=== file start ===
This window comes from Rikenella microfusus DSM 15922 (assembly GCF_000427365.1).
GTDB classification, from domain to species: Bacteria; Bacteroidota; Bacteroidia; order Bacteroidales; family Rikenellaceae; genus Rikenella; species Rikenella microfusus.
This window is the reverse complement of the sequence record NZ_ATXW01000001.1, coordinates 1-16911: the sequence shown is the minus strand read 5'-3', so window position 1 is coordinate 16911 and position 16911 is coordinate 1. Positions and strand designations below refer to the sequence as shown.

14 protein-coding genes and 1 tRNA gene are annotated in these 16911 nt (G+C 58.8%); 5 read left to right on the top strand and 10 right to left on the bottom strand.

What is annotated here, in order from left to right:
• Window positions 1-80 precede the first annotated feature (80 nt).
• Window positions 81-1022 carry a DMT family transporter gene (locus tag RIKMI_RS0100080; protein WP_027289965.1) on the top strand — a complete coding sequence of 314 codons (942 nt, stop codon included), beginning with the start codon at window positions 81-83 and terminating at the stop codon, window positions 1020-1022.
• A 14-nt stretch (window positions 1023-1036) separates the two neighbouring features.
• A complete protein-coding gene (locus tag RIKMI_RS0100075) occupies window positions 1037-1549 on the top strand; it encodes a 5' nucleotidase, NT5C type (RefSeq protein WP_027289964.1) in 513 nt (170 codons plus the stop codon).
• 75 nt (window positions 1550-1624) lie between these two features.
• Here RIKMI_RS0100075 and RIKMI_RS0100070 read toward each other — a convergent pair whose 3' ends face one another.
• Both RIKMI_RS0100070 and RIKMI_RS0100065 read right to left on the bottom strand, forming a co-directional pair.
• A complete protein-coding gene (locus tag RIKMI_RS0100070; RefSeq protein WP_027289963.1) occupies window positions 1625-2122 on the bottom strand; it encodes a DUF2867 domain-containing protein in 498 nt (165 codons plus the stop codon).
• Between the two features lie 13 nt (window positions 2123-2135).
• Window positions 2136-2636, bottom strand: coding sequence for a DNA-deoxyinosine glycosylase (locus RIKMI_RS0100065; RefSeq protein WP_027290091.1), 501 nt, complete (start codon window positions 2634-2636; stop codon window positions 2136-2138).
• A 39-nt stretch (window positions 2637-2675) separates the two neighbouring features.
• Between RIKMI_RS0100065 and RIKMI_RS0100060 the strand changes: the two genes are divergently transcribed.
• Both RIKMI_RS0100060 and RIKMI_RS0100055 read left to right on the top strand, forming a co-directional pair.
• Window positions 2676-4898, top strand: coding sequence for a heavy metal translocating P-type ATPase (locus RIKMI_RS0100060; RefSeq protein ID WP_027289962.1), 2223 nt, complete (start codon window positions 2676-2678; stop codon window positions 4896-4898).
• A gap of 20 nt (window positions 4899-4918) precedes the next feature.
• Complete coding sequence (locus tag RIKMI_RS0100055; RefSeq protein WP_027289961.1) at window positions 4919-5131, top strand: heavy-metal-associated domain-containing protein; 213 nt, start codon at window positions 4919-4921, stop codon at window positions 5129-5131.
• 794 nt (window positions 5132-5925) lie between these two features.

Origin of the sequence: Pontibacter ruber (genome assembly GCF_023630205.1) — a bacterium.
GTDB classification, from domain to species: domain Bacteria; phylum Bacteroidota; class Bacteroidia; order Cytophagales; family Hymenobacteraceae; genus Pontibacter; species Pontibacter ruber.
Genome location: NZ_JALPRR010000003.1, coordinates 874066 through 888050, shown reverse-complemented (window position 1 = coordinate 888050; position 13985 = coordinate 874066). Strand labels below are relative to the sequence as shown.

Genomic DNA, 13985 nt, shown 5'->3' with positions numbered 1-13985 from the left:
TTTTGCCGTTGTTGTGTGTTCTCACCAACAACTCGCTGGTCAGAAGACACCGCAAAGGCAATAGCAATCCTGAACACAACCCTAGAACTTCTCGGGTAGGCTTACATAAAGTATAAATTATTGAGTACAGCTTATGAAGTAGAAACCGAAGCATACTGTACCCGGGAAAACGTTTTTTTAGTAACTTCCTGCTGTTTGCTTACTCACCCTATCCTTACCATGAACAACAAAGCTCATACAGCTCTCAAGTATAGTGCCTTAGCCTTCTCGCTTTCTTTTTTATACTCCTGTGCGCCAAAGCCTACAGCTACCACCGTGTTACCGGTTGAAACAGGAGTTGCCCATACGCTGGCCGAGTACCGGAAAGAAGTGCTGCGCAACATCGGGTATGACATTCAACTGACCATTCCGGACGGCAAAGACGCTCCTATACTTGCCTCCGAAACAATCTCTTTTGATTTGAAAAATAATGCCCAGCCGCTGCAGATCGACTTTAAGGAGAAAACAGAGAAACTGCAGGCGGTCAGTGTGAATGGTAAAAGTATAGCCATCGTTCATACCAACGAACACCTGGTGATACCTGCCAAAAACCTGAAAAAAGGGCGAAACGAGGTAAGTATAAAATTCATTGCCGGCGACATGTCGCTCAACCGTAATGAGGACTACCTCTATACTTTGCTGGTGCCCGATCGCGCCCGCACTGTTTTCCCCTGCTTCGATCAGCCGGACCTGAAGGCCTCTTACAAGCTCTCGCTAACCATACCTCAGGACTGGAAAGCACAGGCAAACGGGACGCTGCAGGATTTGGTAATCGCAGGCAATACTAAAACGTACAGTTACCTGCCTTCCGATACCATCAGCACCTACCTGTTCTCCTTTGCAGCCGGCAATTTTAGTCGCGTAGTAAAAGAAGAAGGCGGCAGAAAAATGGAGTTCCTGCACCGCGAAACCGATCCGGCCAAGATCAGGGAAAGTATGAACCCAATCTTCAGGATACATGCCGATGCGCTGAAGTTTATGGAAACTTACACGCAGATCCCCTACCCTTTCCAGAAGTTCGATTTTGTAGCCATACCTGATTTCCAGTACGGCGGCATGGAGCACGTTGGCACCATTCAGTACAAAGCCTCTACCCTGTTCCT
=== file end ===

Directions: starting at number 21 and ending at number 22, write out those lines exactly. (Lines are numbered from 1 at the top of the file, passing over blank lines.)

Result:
• Complete coding sequence (locus tag RIKMI_RS0100055; RefSeq protein WP_027289961.1) at window positions 4919-5131, top strand: heavy-metal-associated domain-containing protein; 213 nt, start codon at window positions 4919-4921, stop codon at window positions 5129-5131.
• 794 nt (window positions 5132-5925) lie between these two features.